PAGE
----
Disable the Microsoft Access Close Button to Prevent Users from Accidentally Closing Your Application
Provided by: Luke Chung, President of FMS, Inc.
Accidentally Closing the Access Database Application
Microsoft Access offers all sorts of events on forms and
reports so you can control what the user does, and prevent mistakes such
as users closing the form when you don't want them.
However, Microsoft Access doesn't offer a Close
Event for the program itself. The result is users accidentally closing
Access when they shouldn't.
I've found myself guilty of this when I think I'm
closing a table, form, or report and accidentally close Access. What a
pain! And it can be particularly troublesome if you're modifying data or
This often happens when users are previewing a maximized
report and confusing the [X] for closing the report with the [X] for
Most users learn the hard way that the big [X] isn't
what they want. It's not an intuitive design.
It's one thing when a developer makes this mistake, but
quite a problem if your users have to experience it, then learn, "Don't
do that". Clearly, that's not an acceptable solution.
Invisible Form Approach and its Limitations
One technique for preventing this is the use of a
hidden form to trap for its OnClose event. This form is opened when the
application starts and when it's closed unexpectedly, cancels the Close
event and thereby prevents Access from closing. The problem with this is
that it's triggered once the Access' close process starts, so other
objects in the application may have closed already before this form
closes which may leave the user in an inconsistent state.
What Should Really Exist
Ideally, Microsoft Access would offer an Access Close
event that you could control and prevent. Unfortunately that doesn't
exist. Seems rather ironic that the minor close events of individual
objects can be trapped but the big one is not trappable.
Barring the Microsoft Access development team addressing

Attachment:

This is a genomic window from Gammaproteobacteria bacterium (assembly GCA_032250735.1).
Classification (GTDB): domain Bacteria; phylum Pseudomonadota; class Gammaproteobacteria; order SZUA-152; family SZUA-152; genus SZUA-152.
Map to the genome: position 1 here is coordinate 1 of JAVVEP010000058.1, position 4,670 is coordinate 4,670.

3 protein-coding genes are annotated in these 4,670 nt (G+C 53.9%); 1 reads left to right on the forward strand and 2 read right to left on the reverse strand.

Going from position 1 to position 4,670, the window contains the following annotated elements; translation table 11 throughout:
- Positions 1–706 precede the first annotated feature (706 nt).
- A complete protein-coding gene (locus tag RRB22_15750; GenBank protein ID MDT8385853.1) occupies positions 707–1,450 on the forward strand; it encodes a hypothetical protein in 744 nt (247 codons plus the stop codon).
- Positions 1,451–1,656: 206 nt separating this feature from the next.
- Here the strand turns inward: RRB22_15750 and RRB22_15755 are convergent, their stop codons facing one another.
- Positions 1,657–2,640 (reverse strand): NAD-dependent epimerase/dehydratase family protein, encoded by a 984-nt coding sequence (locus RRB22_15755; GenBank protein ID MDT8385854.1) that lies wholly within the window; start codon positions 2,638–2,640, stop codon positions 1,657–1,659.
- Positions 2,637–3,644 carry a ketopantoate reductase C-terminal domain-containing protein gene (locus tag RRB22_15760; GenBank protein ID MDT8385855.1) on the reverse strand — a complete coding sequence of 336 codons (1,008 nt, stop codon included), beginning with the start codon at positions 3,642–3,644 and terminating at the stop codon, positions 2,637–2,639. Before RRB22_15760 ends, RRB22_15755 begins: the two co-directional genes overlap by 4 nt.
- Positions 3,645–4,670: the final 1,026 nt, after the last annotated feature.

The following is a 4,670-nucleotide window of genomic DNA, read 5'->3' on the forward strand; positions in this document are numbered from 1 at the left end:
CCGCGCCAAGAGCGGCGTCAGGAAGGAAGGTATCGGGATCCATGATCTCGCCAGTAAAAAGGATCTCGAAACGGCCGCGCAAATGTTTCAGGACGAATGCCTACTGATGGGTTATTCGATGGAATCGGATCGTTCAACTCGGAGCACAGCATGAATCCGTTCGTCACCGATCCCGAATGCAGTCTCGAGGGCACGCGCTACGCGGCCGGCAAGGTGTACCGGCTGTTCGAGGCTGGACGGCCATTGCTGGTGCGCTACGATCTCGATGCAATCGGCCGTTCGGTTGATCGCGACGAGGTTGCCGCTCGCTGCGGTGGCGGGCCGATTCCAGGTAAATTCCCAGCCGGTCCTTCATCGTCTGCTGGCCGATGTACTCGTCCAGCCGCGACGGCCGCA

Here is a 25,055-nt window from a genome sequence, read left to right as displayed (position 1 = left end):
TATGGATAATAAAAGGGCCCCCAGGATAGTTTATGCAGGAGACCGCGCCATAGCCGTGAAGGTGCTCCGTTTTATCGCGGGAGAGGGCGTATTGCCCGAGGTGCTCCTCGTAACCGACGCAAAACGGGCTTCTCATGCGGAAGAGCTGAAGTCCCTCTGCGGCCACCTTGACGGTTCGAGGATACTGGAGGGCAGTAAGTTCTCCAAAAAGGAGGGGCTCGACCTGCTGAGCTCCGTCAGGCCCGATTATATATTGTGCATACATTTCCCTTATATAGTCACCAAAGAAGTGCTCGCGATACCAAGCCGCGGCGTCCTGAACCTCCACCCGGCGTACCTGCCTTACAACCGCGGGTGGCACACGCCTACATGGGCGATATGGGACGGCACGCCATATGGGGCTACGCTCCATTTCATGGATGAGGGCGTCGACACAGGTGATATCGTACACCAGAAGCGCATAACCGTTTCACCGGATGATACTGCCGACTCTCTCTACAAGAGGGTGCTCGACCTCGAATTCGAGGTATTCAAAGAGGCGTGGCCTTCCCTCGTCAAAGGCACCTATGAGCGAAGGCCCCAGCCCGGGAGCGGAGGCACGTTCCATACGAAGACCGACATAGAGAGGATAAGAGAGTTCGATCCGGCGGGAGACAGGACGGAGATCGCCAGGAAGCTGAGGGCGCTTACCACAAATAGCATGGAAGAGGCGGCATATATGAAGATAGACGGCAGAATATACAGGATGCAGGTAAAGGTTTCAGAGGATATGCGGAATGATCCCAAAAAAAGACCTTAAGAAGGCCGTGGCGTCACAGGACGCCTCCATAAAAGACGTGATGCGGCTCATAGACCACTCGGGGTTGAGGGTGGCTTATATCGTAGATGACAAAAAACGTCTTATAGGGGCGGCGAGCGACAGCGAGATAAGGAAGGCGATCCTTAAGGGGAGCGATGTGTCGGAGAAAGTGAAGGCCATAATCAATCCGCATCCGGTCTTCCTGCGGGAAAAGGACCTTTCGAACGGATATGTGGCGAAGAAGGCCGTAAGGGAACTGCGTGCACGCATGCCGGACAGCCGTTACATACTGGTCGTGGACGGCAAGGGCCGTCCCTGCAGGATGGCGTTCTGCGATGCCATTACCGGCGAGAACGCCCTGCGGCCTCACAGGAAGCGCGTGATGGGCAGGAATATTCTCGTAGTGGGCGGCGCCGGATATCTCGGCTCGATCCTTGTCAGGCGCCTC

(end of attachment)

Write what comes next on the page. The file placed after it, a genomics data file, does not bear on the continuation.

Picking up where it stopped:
this, wouldn't it be ideal to simply disable to close button?
Fortunately, you can.
Issues with Microsoft Access 2007 and Windows XP
It turns out that this code does not work with the
original version of MS Access
2007 on Windows XP. Running the same code in an earlier version of
Microsoft Access on the same Windows XP machine works fine. And running the code
in Access 2007 with Windows Vista or Windows 7 also works fine. With the
SP2 version of Access 2007, this now works.
Code to Disable the Close Button
This example comes from
SourceBook, our royalty-free code library.
The code is from module
modAccessWindow in the
Access, Environment category. The module also
includes code to manage the control box, and the
transparency and opacity of form windows.
Windows API Calls
There are two Windows API calls to use. Add these to the
declarations section of your module:
Private Declare Function GetSystemMenu Lib "user32" (ByVal hwnd As Long, ByVal wRevert As Long) As Long
Private Declare Function EnableMenuItem Lib "user32" (ByVal hMenu As Long, ByVal wIDEnableItem As Long, ByVal wEnable As Long) As Long
Procedure to Disable and Enable the Close Button
Create this procedure:
Public Sub AccessCloseButtonEnabled(pfEnabled As Boolean)
' Comments: Control the Access close button.
' Disabling it forces the user to exit within the application
' Params : pfEnabled TRUE enables the close button, FALSE disabled it
' Owner : Copyright (c) FMS, Inc.
' Source : Total Visual SourceBook
' Usage : Permission granted to subscribers of the FMS Newsletter
On Error Resume Next
Const clngMF_ByCommand As Long = &H0&
Const clngMF_Grayed As Long = &H1&
Const clngSC_Close As Long = &HF060&
Dim lngWindow As Long
Dim lngMenu As Long
Dim lngFlags As Long
lngWindow = Application.hWndAccessApp
lngMenu = GetSystemMenu(lngWindow, 0)
If pfEnabled Then
lngFlags = clngMF_ByCommand And Not clngMF_Grayed
lngFlags = clngMF_ByCommand Or clngMF_Grayed
Call EnableMenuItem(lngMenu, clngSC_Close, lngFlags)
Disabling the Close Button
When your application starts, simply call this to
disable the close button:
You'll see that the MS Access close button is now
The user can only exit the program through your
Enabling the Close Button
When your application ends, simply call this to enable
the close button:
Caution: Need to Manage Errors Properly
Be careful what you ask for! Now that your users cannot
exit your program by closing Access directly, you need to make sure your
application doesn't get stuck in an infinite loop or dead-end (where
there's no exit). You'll also need to properly handle errors and exit
gracefully if there's a problem. If not, your users will be forced to
use Task Manager to close your instance of Access. Not good.
To ensure you handle unexpected errors properly, make
sure you have error handling throughout your application with a global
error handler routine. Additional resources to help you are:
Hope this helps. Good luck!